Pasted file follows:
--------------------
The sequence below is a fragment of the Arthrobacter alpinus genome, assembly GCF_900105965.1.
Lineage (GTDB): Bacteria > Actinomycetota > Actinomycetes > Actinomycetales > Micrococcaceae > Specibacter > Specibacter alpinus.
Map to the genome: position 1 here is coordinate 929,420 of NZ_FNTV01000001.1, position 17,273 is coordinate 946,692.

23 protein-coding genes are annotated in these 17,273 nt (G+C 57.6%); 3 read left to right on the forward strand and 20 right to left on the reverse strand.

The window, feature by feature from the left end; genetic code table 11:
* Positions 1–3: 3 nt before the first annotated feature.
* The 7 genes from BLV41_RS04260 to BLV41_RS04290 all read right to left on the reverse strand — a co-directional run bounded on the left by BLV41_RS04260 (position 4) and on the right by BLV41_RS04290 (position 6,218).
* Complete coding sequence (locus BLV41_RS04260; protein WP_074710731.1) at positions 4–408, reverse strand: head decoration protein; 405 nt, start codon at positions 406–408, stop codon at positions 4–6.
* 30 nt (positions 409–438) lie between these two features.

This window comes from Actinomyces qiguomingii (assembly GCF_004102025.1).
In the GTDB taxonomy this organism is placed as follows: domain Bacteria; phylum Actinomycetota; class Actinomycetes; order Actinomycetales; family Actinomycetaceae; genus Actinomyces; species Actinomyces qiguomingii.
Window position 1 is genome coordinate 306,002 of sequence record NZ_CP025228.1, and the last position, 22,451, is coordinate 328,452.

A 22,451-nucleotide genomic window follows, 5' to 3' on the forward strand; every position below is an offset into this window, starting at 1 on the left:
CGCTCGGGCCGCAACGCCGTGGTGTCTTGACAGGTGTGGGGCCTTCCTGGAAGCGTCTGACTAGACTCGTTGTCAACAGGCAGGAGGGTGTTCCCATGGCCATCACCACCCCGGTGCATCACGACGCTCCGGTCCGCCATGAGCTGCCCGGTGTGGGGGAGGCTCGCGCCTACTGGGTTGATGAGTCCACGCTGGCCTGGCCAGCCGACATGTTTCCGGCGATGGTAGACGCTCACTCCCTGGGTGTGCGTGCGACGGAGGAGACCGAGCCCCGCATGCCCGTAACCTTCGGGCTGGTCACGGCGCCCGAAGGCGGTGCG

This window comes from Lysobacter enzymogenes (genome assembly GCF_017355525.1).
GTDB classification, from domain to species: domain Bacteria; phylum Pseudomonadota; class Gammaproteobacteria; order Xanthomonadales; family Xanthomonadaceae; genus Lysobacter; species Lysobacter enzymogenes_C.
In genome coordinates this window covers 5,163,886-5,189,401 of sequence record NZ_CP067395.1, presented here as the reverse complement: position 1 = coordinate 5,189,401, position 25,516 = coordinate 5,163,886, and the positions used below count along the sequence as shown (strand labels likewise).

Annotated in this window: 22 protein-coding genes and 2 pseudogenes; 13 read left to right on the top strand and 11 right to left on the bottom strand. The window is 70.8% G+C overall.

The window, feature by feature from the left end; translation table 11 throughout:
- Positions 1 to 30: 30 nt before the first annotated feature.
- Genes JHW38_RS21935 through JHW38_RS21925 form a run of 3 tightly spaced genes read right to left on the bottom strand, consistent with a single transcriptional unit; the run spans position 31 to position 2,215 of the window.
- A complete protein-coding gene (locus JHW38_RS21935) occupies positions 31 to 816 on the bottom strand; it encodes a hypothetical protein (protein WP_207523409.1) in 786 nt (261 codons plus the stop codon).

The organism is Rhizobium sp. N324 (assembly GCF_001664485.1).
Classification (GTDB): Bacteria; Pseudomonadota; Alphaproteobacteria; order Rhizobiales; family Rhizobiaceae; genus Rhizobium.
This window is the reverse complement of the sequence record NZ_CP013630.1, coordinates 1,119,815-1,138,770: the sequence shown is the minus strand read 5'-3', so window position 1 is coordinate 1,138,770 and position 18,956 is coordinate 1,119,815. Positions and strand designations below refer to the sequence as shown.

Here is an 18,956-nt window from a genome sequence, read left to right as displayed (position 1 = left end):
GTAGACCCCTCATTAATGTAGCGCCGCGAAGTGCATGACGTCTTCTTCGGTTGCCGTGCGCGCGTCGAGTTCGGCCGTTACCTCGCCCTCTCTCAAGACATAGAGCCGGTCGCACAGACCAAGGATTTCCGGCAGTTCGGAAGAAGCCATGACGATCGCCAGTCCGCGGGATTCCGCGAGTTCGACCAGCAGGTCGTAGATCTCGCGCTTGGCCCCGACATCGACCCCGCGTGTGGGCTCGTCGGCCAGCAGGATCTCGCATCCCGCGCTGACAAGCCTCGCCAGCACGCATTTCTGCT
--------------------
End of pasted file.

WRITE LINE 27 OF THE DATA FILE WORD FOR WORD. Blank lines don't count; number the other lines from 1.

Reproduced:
GTAGACCCCTCATTAATGTAGCGCCGCGAAGTGCATGACGTCTTCTTCGGTTGCCGTGCGCGCGTCGAGTTCGGCCGTTACCTCGCCCTCTCTCAAGACATAGAGCCGGTCGCACAGACCAAGGATTTCCGGCAGTTCGGAAGAAGCCATGACGATCGCCAGTCCGCGGGATTCCGCGAGTTCGACCAGCAGGTCGTAGATCTCGCGCTTGGCCCCGACATCGACCCCGCGTGTGGGCTCGTCGGCCAGCAGGATCTCGCATCCCGCGCTGACAAGCCTCGCCAGCACGCATTTCTGCT